He gained a wealth of rugby league experience with Leeds, playing as a loose forward or second row after making his debut against Dewsbury at Headingley in November 1961.
He spent six seasons at Headingley playing 123 games for the club before a move Down Under saw him sign for the famous Eastern Suburbs (Sydney Roosters) for the 1967 season. During his time at the Roosters, he became known as a punishing defender and constructive ball player who was always in the thick of the heavy work.
His badge of office were two cauliflower ears and assorted facial scars where he had been stitched together. After the departure of the great Roosters coach, Jack Gibson, Louis was made captain coach for the 1969 season and remains the only South African to have been captain and coach in first grade league in Australia. He left the Roosters at the end of the 1971 season after 5 seasons
After a distinguished career with Leeds and Eastern Suburbs, Louis moved to Orange in the NSW country competition where he captain/coached Orange Ex-services to two grand finals in the early 1970s. He passed away in 2003.
Back in 1995, South Africa were making their first ever appearance in the World Cup and found themselves in a pool with hosts England, holders Australia and established force Fiji.
They were heavily beaten in all three games in the tournament they bowed out with a certain amount of pride regained when they faced England at Headingley in front of a crowd of 14,041.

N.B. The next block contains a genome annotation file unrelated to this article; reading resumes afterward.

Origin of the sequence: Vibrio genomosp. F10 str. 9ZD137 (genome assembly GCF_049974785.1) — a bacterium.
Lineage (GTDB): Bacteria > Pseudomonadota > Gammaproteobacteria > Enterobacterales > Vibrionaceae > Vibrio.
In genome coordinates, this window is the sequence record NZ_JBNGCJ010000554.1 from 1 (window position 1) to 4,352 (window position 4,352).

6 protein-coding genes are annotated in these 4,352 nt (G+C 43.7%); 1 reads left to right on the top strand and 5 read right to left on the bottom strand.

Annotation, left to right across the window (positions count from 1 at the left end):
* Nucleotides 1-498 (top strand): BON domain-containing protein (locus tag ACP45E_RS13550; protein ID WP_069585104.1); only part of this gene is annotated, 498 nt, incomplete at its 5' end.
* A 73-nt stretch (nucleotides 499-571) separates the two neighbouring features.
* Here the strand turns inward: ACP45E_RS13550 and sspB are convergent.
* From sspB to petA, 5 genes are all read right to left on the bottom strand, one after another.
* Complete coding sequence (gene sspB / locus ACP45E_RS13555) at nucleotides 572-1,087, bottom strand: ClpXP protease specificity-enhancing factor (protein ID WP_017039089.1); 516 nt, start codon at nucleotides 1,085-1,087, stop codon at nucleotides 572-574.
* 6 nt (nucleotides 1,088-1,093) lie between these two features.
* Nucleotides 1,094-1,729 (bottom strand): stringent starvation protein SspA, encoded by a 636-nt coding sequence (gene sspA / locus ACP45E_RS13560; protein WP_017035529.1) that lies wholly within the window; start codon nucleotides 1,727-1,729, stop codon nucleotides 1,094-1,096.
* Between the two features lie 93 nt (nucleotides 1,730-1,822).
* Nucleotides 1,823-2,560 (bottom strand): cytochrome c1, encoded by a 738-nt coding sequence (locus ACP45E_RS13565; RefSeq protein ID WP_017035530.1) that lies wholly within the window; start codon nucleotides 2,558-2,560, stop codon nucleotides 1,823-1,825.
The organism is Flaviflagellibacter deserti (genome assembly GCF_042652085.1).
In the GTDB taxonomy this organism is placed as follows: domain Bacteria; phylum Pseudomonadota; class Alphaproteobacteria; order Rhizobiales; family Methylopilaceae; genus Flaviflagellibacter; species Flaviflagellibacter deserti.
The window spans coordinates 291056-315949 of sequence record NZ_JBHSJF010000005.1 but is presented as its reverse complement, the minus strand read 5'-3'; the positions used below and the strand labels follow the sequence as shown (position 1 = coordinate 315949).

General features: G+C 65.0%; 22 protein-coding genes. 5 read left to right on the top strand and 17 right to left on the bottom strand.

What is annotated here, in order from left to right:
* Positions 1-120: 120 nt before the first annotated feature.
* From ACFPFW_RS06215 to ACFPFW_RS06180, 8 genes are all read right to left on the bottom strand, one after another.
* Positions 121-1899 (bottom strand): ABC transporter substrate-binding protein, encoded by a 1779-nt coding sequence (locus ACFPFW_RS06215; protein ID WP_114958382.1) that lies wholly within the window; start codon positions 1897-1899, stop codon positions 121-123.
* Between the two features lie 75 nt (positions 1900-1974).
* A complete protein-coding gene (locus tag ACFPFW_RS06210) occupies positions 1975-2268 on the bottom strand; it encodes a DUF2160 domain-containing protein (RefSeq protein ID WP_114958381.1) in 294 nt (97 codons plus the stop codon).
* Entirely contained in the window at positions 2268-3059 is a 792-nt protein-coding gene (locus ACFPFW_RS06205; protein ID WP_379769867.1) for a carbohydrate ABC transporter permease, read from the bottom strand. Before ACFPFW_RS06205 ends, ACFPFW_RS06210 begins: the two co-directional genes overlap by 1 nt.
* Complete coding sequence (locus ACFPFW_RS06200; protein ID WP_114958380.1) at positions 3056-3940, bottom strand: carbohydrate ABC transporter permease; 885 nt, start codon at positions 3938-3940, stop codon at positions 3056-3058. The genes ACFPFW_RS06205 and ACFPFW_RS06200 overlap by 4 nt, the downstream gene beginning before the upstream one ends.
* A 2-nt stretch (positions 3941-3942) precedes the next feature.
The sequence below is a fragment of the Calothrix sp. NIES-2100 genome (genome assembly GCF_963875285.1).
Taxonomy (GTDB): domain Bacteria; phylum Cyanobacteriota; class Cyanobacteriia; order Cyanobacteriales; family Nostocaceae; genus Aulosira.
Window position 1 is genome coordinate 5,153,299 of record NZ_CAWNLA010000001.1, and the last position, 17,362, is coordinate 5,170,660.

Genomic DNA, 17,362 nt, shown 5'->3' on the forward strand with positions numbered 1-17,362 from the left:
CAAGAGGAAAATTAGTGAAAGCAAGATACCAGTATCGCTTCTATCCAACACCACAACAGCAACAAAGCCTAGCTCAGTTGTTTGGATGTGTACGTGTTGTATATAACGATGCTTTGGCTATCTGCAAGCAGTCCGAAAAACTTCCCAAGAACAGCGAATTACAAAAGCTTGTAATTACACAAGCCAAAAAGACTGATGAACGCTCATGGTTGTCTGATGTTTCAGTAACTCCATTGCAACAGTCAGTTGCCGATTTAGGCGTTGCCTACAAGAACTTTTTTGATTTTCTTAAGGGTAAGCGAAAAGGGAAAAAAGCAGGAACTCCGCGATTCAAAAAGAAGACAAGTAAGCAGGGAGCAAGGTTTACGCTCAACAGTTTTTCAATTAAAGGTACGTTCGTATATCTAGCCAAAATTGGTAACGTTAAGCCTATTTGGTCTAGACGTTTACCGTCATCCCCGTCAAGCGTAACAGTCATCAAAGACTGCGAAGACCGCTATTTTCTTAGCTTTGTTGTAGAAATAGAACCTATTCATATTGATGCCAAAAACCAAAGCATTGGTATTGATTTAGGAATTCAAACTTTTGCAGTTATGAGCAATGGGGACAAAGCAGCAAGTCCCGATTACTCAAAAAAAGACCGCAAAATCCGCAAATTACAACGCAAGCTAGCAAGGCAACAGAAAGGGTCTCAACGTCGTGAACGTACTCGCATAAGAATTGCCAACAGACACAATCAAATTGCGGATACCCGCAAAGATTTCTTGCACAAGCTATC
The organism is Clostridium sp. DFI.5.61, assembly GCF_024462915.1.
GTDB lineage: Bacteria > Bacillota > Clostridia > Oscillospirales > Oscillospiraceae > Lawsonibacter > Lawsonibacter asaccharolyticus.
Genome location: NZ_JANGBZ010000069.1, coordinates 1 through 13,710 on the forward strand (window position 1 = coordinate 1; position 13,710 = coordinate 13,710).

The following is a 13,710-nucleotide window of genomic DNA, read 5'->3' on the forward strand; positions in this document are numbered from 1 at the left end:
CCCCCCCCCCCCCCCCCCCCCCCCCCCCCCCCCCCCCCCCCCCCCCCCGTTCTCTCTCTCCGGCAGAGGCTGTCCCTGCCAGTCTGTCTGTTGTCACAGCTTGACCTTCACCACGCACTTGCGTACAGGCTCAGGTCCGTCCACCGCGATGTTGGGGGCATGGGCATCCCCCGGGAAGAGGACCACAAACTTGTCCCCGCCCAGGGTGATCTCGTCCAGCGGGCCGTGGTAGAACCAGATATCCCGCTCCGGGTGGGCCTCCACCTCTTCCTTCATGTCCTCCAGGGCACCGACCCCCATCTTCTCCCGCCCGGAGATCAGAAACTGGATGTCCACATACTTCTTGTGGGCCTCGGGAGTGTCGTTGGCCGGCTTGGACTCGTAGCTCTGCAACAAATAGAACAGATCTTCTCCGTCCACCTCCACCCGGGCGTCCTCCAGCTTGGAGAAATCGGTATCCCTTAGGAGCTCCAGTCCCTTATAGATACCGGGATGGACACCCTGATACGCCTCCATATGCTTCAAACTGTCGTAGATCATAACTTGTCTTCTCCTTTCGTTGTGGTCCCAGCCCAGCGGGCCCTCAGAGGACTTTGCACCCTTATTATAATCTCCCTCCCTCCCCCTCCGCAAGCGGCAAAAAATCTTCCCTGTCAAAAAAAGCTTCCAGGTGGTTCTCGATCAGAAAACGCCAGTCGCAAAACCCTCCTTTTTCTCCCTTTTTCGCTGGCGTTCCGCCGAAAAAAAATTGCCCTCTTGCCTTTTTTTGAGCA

“They made me proud,” said their coach, Tony Fisher. “I said all along that it was a learning process and they have showed how quickly they can learn.”
Fans who were at the game might remember a particular incident when Chris Joynt made a break, spotted a flash of white on the wing and passed to the touch judge.
As The Independent’s correspondent Dave Hadfield remarked, ‘The official was at fault as well. Infected by the general malaise, he failed to cut inside and take the pass for what would have been an easy try.’
England scores tries with reasonable regularity and built up a respectable winning margin without ever becoming wholly convincing.
The successes were limited to Nick Pinkney, who scored two good tries, one from 80 yards, Daryl Powell, who engineered most of England’s points, and Phil Clarke, who led the side energetically in the absence of Shaun Edwards.
England had further injury worries in the game with Martin Offiah not at his best and John Bentley limping out of the game with a hamstring injury.
In the South African team that day was Tim Fourie, who was playing at Dewsbury at the time. He would go on to make Headingley his home but in the fifteen man code as a mainstay of Phil Davies’ early Leeds Tykes teams.
ENGLAND: Cook (Leeds); Bentley (Halifax), Pinkney (Keighley), Mather (Wigan), Offiah (Wigan); Powell (Keighley), Goulding (St Helens); Harrison (Halifax), Cassidy (Wigan), Platt (Auckland Warriors), Haughton (Wigan), Joynt (St Helens), Clarke (Sydney City Roosters, capt). Substitutes: Radlinski (Wigan) for Bentley, 22; Broadbent (Sheffield) for Harrison, 40; Sampson (Castleford) for Platt, 40; Smith (Castleford) for Powell, 63.
SOUTH AFRICA: Van Wyk (Eastern Reds); Koombe (Durban), Fourie (Dewsbury), Boshoff (Dewsbury), Ballot (Bay of Plenty); Johnson (Workington), Alkema (Barea); Watts, Van Deventer (both Dewsbury), Booysen (Dewsbury, capt), Alberts (Pretoria), Williams, Mudgeway (both Durban). Substitutes: Cloete (Barea) for Van Deventer, 4; Visser (Dewsbury) for Williams, 17; Jennings (South Queensland) for Mudgeway, 35; Williams for Booysen, 48; Lubbe (Dewsbury) for Alberts, 62.
Referee: D Manson (Australia).